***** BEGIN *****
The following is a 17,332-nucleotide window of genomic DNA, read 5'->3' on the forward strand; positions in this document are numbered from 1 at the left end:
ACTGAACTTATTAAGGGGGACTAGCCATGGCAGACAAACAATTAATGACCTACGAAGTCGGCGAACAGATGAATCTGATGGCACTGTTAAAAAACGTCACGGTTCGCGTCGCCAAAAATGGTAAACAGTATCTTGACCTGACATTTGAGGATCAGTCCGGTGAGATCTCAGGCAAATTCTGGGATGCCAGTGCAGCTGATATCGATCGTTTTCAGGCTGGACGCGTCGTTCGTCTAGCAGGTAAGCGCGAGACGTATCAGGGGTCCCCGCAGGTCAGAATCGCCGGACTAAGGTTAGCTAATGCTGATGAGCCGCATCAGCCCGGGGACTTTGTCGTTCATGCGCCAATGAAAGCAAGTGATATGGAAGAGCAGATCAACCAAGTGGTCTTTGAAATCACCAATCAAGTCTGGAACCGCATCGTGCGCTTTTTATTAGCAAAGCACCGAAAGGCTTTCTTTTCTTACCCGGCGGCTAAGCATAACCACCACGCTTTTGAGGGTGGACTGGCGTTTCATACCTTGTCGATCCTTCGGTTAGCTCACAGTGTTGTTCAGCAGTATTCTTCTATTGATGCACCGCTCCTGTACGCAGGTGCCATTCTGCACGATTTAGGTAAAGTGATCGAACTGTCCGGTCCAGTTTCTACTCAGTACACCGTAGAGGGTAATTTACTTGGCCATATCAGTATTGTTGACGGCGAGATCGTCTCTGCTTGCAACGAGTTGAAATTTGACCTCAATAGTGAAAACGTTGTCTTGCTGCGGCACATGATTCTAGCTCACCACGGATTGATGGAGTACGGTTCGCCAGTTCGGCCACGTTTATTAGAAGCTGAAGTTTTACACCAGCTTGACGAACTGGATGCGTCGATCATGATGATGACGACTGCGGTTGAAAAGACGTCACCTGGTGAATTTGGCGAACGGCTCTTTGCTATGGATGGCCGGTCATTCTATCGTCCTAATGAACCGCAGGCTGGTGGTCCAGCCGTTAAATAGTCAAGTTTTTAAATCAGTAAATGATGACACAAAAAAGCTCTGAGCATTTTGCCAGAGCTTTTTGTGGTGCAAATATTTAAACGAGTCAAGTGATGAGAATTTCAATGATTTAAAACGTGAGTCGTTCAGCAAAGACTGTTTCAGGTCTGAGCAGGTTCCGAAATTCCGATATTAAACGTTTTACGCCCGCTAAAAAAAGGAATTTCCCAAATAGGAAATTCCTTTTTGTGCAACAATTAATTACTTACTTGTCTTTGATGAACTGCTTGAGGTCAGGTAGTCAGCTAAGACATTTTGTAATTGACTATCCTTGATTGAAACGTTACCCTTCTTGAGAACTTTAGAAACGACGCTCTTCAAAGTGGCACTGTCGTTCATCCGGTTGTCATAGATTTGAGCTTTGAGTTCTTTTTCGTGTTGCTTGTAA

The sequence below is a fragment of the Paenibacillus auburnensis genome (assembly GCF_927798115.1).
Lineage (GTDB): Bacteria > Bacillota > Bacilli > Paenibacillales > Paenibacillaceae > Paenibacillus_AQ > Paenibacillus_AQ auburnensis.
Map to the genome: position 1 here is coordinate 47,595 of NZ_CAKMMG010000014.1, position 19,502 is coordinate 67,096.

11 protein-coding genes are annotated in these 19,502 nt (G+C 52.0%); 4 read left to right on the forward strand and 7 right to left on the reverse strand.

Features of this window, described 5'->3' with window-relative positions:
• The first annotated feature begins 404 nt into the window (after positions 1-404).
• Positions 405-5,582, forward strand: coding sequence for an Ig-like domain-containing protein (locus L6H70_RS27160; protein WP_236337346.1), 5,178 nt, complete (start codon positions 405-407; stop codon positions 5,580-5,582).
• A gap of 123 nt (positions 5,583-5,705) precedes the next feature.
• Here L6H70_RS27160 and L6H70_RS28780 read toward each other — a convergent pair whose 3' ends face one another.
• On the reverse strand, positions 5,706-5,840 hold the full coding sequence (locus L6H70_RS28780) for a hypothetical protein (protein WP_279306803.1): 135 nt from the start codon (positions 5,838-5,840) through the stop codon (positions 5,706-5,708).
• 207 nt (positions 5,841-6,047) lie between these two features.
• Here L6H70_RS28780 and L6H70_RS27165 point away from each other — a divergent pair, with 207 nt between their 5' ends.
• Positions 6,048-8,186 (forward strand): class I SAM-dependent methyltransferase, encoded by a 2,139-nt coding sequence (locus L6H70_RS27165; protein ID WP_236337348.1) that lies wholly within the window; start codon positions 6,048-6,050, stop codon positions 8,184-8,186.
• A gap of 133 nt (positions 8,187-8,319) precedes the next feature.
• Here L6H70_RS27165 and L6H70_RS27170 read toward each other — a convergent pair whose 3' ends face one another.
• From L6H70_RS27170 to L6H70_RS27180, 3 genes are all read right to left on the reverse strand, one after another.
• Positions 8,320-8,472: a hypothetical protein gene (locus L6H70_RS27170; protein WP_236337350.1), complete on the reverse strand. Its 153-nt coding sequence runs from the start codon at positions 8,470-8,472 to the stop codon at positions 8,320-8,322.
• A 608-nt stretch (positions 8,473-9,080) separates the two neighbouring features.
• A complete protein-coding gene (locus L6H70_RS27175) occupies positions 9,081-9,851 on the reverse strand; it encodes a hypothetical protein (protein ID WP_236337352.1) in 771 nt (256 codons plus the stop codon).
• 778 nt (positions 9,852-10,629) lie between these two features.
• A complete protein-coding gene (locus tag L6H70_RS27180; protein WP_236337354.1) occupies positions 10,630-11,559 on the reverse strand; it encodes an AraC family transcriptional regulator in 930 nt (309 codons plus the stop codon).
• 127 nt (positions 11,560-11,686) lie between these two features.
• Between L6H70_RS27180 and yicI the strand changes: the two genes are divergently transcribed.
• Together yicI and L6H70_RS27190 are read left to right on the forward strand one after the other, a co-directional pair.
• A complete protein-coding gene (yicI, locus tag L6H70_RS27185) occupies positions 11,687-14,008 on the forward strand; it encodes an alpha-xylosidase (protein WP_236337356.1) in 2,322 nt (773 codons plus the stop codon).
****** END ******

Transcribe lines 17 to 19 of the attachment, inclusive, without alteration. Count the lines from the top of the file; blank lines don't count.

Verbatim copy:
• Here L6H70_RS27165 and L6H70_RS27170 read toward each other — a convergent pair whose 3' ends face one another.
• From L6H70_RS27170 to L6H70_RS27180, 3 genes are all read right to left on the reverse strand, one after another.
• Positions 8,320-8,472: a hypothetical protein gene (locus L6H70_RS27170; protein WP_236337350.1), complete on the reverse strand. Its 153-nt coding sequence runs from the start codon at positions 8,470-8,472 to the stop codon at positions 8,320-8,322.